Wednesday, 11 August 2010

Salman Hossain: Update

To recap: Salman Hossain is Bangladeshi-Canadian who was living in Toronto while attending York University. He started a web site called Filthy Jewish Terrorists and embarked on a campaign of promoting terrorist attacks on Canada, cheering the killing of Canadian troops in Afghanistan and the urging of fellow Muslims to "exterminate" Canada's Jewish population. I first reported my finding out about this gentleman on July 8, 2010 in my blog with the article reprinted in the on-line newspaper Oye Times!

Protests against Mr. Hossain had been growing steadily at York University and in Canada in general. However this didn't seem to deter Mr. Hossain; this seemed to inspire him to continue his questionable pastime. With things heating up, he did leave Canada but pursued his diatribe of hatred through his web site.

Finally, Mr. Hossain was charged by the Ontario Provincial Police on July 8 with three counts of promoting hatred and 2 counts of advocating genocide, charges approved by the Ontario Attorney-General. Unfortunately, with Mr. Hossain out of the country, those charges remain pending until authorities can get a hold of him.

In a follow up to this story, the National Post reported on July 20, 2010 that Hossain's web site had been taken down by its U.S. host, the Arizona-based web host GoDaddy.

“Go Daddy received a complaint from Canada’s Attorney-General regarding the domain names in question,” said Ben Butler, the company’s Director of Network Abuse.

“After reviewing the content on the sites, Go Daddy determined they are in direct violation of our terms of service and have been removed from our network.”

According to the National Post, Hossain did attempt to set up his web site in Ireland but when the Post contacted the Irish web hosting company Blacknight, it cancelled the hosting contract with Hossain.

“The content on that website would be illegal in Ireland and in Europe,” said Blacknight spokesman Michele Neylon. “And as far as our legal counsel is concerned, any website content that incites anybody to murder another human being, be that an individual or mass genocide, would be illegal.”

For the moment, Salman Hossain is off-line. (Click here to see the Internet lookup of the domain name.)

This isn't the end of it

In researching this article, I used Google to search the Net for information associated with Salman Hossain. Much to my surprise - I guess you could call me naive - I ran across several other web sites spewing - yes, that's the right term: spewing - the same message. Excuse my French, but WTF?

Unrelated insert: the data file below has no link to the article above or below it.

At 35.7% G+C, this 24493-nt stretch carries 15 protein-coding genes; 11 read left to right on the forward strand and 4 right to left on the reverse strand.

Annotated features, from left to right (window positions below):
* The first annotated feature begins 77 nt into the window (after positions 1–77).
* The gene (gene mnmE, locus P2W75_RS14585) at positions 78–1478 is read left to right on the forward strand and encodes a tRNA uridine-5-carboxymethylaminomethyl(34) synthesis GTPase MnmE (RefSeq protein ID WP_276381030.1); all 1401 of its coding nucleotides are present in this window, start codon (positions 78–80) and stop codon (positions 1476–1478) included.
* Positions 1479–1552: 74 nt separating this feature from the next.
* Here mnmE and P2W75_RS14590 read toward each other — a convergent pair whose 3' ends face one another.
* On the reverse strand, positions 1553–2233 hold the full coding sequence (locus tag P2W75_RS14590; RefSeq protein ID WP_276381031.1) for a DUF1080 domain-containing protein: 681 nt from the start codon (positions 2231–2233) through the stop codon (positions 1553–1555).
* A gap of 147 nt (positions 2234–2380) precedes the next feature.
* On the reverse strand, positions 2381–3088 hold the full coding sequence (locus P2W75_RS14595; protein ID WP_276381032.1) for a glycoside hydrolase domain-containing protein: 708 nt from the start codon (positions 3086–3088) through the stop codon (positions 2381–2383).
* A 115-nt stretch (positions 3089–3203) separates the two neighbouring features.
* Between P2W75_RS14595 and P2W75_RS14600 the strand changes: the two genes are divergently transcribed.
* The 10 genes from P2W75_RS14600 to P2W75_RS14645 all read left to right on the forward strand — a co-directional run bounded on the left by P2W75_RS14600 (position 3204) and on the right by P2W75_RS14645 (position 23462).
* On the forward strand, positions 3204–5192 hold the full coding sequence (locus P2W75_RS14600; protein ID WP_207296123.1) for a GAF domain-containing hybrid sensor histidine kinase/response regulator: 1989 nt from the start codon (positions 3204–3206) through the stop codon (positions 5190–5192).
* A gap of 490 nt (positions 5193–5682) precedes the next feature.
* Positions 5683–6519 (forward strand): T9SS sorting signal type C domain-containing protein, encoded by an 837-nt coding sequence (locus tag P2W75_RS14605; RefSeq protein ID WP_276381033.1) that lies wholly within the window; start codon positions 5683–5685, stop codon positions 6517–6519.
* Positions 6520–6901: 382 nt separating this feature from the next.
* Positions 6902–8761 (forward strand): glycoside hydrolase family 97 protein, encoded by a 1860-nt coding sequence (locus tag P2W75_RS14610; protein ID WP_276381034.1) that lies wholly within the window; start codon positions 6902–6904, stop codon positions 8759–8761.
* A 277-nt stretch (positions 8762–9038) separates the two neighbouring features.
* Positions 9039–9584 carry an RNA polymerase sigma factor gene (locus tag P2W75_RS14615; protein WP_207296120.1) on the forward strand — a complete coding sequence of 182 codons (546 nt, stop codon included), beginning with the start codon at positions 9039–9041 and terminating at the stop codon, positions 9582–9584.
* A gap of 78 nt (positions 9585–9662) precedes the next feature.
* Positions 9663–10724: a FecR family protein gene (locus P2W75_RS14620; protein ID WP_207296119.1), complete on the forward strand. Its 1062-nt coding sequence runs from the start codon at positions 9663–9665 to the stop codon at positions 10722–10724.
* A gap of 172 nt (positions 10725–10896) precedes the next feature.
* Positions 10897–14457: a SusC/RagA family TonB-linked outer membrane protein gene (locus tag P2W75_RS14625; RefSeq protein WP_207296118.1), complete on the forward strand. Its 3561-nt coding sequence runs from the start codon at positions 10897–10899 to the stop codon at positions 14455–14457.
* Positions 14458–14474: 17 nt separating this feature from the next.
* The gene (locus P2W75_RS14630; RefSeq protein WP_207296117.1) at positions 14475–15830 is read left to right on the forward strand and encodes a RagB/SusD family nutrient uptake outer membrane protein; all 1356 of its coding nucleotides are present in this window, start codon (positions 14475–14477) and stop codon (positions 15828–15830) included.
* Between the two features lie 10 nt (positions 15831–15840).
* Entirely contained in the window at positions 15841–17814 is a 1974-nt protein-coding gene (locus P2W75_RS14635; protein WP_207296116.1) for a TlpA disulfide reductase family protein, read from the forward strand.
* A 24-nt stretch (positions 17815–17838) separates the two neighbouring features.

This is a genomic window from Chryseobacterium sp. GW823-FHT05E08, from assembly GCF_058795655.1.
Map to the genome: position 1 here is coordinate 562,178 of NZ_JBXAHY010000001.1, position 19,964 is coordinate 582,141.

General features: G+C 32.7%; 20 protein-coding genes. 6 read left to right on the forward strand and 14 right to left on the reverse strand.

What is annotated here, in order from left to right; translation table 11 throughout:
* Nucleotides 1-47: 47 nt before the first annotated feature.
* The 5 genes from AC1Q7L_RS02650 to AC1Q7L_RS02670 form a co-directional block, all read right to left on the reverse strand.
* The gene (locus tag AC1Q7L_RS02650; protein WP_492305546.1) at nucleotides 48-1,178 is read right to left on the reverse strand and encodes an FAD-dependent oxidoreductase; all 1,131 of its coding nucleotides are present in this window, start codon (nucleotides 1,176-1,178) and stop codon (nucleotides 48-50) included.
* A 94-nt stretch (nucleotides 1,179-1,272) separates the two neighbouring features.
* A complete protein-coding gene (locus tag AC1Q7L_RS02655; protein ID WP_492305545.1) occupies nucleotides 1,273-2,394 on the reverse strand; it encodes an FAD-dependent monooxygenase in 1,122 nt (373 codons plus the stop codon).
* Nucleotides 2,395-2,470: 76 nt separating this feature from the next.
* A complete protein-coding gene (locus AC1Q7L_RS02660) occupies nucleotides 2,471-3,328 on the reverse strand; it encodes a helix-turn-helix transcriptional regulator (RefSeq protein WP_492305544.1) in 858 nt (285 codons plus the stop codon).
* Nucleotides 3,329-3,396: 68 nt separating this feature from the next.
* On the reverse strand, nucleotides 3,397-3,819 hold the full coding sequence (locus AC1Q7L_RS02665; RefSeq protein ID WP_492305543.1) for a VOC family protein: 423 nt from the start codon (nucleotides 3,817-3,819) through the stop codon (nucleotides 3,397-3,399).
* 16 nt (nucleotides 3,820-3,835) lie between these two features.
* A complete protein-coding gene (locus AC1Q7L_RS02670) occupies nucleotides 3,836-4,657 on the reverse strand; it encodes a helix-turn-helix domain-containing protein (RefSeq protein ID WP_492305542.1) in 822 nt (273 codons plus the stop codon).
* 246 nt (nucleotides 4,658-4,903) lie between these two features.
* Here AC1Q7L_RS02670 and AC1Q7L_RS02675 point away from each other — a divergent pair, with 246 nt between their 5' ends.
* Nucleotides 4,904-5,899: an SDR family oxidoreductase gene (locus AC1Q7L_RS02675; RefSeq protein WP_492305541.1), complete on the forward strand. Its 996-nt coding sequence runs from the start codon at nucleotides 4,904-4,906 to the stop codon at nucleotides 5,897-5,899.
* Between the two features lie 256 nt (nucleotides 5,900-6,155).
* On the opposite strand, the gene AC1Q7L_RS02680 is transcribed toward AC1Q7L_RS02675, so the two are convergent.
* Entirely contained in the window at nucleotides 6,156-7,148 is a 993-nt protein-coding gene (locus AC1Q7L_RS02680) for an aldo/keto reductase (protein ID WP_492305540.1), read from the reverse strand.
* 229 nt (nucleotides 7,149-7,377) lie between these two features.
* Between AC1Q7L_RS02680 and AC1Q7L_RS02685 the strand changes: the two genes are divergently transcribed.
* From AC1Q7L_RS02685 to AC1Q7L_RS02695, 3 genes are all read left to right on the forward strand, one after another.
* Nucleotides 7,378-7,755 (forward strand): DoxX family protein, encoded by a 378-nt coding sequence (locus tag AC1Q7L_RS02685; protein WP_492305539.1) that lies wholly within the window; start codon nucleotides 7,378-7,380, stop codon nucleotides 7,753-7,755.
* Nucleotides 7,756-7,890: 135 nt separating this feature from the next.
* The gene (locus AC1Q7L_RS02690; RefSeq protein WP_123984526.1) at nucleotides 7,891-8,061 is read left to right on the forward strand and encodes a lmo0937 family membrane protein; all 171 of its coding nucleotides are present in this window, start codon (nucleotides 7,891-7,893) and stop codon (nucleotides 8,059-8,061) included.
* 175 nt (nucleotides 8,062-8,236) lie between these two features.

Subverted Nation, showing the motto "Give no Quarter, Ask no Quarter", is a white supremacist web site promoting the hatred of Jews. Reading the information contained therein absolutely shocked me.

But the surprising discovery? This web site is also hosted by the same American Internet company GoDaddy. (Click here to see the Internet lookup of the domain name.)

My surprise is that GoDaddy took down the Salman Hossain's web site after being contacted by Canada's Attorney-General but remains the host for web sites of similar materials. If the Irish web hosting company Blacknight states it has a policy against anybody inciting murder, and here I'm assuming hatred, does GoDaddy have no such policy?


Since the National Post article mentioned them, I wrote to the CJC (Canadian Jewish Congress) with a copy of this blog and they kindly wrote back to inform me of the state of affairs. While Canada does have laws which make it an offence to promote hatred or advocate genocide, those laws only govern web sites which are actually hosted on Canadian soil or they govern individuals who control the web site and are Canadian citizens. Apparently it is rare to find a hate site hosted in Canada and consequently these web sites are usually governed by the host country.

While GoDaddy's response in the case of Salman Hossain's was commendable, the company was not required by law to comply. The United States' First Amendment protects free speech and the CJC points out that American ISPs take the view that allowing any content does represent free speech.


National Post: Internet company pulls plug on extremist's websites

DNS Tools:!

DNS Tools:!

Subverted Nation

Canadian Jewish Congress


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